Last week we were lucky enough to have Jill Edwards, Black Mountain Recreation and Parks, host our February Wellness Webinar. She discussed their Eat Smart Black Mountain program. Black Mountain has been extremely successful in creating, and maintaining their community gardens, as well as offering healthy eating education. This week’s blog discusses Black Mountain’s community gardens concepts and ideas to aid your department in implementing similar programs.
Black Mountain’s Eat Smart program includes three community gardens, two youth gardens, a demonstration garden and their largest garden, the Dr. John Wilson Community Garden. Between these various gardens, the Black Mountain community has an estimated annual produce yield of roughly 13,000 pounds. The fruits grown include, but are not limited to: apples, blackberries, blueberries, pawpaws, strawberries, and watermelon. Some of the vegetables grown are: asparagus, beans, beets, broccoli, cabbage, carrots, kale, leeks, lettuce, onion, peppers, potatoes and spinach.
Their success with community gardens stems from the asset based community development (ABCD) concept. ABCD is a process by which neighborhood regeneration can be achieved by locating all of the available local assets and connecting them with one another in ways that multiply their effect. ABCD’s breakdown includes five categories: associations, individuals, institutions, local ecology and local economy. Briefly, associations include groups that are powered by individuals. Mainly focusing on how individuals can motivate groups of people to come together for a common goal and to empower communities to produce and eat healthier foods. Next, individuals, which includes residents and volunteers, also have a strong impact on creating and maintaining community gardens. Volunteers are the heart and soul of community projects, like gardens. Institutions, like businesses, non-profits, and public organizations can play a part in offering options and getting community members involved in these type of developments. The next category, local ecology, is what the land around you has to offer, it is important to understand what sort of fruits and vegetables can be grown around you. And lastly, the local economy, including arborist, garden shops and various sponsors, can establish local community goals and missions to inspire people to come together and grow a healthier community. Jill also discusses resources, such as American Community Garden Associations, NRPA Grow your Park, as well as our NCRPA Community Gardens page, which offers suggestions, tips and ideas when establishing your own community garden,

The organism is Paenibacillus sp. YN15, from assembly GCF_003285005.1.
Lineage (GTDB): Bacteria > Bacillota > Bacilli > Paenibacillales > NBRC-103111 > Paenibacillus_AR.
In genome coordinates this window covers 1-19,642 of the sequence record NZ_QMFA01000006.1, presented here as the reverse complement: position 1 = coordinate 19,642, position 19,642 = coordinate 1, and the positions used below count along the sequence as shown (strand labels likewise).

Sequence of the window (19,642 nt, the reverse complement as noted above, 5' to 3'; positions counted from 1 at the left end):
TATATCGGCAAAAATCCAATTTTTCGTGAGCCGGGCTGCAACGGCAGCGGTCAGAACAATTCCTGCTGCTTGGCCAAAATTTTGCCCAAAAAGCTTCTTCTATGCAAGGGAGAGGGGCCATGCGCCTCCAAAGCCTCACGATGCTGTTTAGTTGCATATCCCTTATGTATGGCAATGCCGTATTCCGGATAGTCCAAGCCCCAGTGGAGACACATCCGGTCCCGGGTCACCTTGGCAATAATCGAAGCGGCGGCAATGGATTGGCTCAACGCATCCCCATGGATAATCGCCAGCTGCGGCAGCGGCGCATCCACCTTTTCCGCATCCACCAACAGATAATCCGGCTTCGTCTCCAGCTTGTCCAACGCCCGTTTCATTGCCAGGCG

The Eat Smart Black Mountain program works to promote healthy eating and active living through hands-on gardening and nutritious programs. If you missed out on this informative webinar, click the following Vimeo link to watch: https://vimeo.com/154759752
Lastly, NC Recre8’s statewide 5k is excited to announce registration is now live! The race will take place on Saturday, April 16, at various locations across North Carolina. Click the following link for more information and to check if there are any race locations by you: www.ncparkrun.com
If you would like to share your ideas regarding community gardens, please email us or submit them on the wellness site here: (firstname.lastname@example.org, http://www.ncrpa.net/?Wellnesssub)